Credits: Islamic Information Portal

Kids as young as 4-year-olds will first attempt to fast for just an hour or two. Once they’ve built some tolerance, they’d level up to fasting for half a day, or three-quarters of a day and finally they’ll graduate to a full day of fast! Woohoo!

Community Initiatives during Ramadan

In Singapore, mosques and local communities collaborate on various initiatives to help those in need throughout the month. Some initiatives included donation drives to raise money for daily necessities and new clothes, especially for the children for Hari Raya and spread the festive cheer. Some communities organise the collection of food items, to be made into hampers and then distributed across the neighbourhood to families who need them most.

Credit: Have Halal Will Travel

Many mosques in Singapore hand out bags of complimentary “Bubur Masjid” – nutritious, savoury congee/porridge for people from all walks of life, yes non-Muslims are most definitely welcomed to enjoy them too.

Credits: Azhar Mahfof

Often, we’d get two bags of Bubur Masjid each, enough to warm the tummies of a family. Sometimes, we’d share a pack with our neighbours who’d trade with Bubur Masjid from another mosque, or other yummy treats, both store-bought or homemade. Growing up, I was most busy during the evenings of Ramadan, right before we broke our fast. I’d either have to deliver food to a neighbour’s house, or a neighbour had asked to come over so they could shower us with food and occasional drinks.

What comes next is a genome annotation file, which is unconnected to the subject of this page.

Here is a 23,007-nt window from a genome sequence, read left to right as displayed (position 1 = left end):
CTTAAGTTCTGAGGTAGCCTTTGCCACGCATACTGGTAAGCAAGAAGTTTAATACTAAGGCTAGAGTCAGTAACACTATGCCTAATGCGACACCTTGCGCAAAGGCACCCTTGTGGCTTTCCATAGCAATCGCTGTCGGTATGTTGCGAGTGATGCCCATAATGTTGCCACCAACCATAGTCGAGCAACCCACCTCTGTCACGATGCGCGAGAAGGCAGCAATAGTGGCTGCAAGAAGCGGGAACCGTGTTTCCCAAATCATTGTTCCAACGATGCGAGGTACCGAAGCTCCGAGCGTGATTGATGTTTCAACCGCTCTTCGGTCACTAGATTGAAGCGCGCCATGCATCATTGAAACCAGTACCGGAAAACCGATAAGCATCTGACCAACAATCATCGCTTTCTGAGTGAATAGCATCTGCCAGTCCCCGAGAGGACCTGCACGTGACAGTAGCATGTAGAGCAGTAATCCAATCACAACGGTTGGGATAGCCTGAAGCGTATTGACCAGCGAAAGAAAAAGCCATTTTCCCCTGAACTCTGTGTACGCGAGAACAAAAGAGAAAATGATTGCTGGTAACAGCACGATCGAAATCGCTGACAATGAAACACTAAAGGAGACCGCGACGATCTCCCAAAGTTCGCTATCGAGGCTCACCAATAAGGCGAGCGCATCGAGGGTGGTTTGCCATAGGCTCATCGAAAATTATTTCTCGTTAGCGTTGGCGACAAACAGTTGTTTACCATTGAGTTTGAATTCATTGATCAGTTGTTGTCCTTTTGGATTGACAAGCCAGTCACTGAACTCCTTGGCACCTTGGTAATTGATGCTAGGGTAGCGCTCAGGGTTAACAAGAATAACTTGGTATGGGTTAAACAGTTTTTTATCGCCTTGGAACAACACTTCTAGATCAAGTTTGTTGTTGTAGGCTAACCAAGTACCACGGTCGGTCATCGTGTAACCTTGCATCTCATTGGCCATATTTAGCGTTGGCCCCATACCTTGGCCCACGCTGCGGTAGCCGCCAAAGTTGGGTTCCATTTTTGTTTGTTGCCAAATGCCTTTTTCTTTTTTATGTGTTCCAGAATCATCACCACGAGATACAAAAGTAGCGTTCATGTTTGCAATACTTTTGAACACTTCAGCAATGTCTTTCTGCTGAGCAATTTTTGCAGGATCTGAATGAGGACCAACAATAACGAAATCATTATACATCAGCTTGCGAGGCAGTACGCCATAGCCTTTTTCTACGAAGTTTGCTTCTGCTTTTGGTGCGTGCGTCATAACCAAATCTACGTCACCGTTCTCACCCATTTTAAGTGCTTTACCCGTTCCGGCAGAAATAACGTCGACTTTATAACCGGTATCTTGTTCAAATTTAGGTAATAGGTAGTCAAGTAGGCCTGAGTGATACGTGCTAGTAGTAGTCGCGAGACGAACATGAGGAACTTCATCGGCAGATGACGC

Before the pandemic, some mosques host daily iftar or breaking of the fast, feast. Many would flock into the mosque to listen to short sermons, pray, and even catch up with fellow mosque-going friends before iftar. Obligatory prayers, and special prayers known as the “tarawih” follow. Men, women, and children are all welcomed to the mosque to break their fasts and perform prayers.

Fun things we get into with friends and family

Iftar with our family and friends during Ramadan is a huge affair. For the past two pandemic years, we’ve been mostly breaking fast at home or with intimate groups of people. This year though will be exciting because the restrictions are slowly loosening up, and more people are heading out to restaurants to eat!

It’s a wonderful opportunity to ask friends we otherwise are too busy to see normally, to catch up during iftar! It had been a treat to see my Instagram Stories alight with friends heading out with groups of more than the 5 people we’ve been used to for more than a year now. Shifting to life after the pandemic is well underway!

Credit: Today Online

There’s also the huge Ramadan bazaar in Geylang Serai, selling all sorts of food, snacks, festive treats, and clothes! It was highly popular before the pandemic, and a place we’d recommend tourists to go to soak in the local atmosphere (pun intended ‘cos Singapore is so hot and humid).

After a two-year hiatus, the Geylang Bazaar has resumed operations, albeit on a smaller scale. Nowadays, there’re pop-up bazaars in many heartland neighbourhoods, so people don’t usually have to travel east for the Geylang Bazaar. Luckily for me, the closest bazaar to my family home is in Geylang.

What’s a typical day like for me during the month of Ramadan?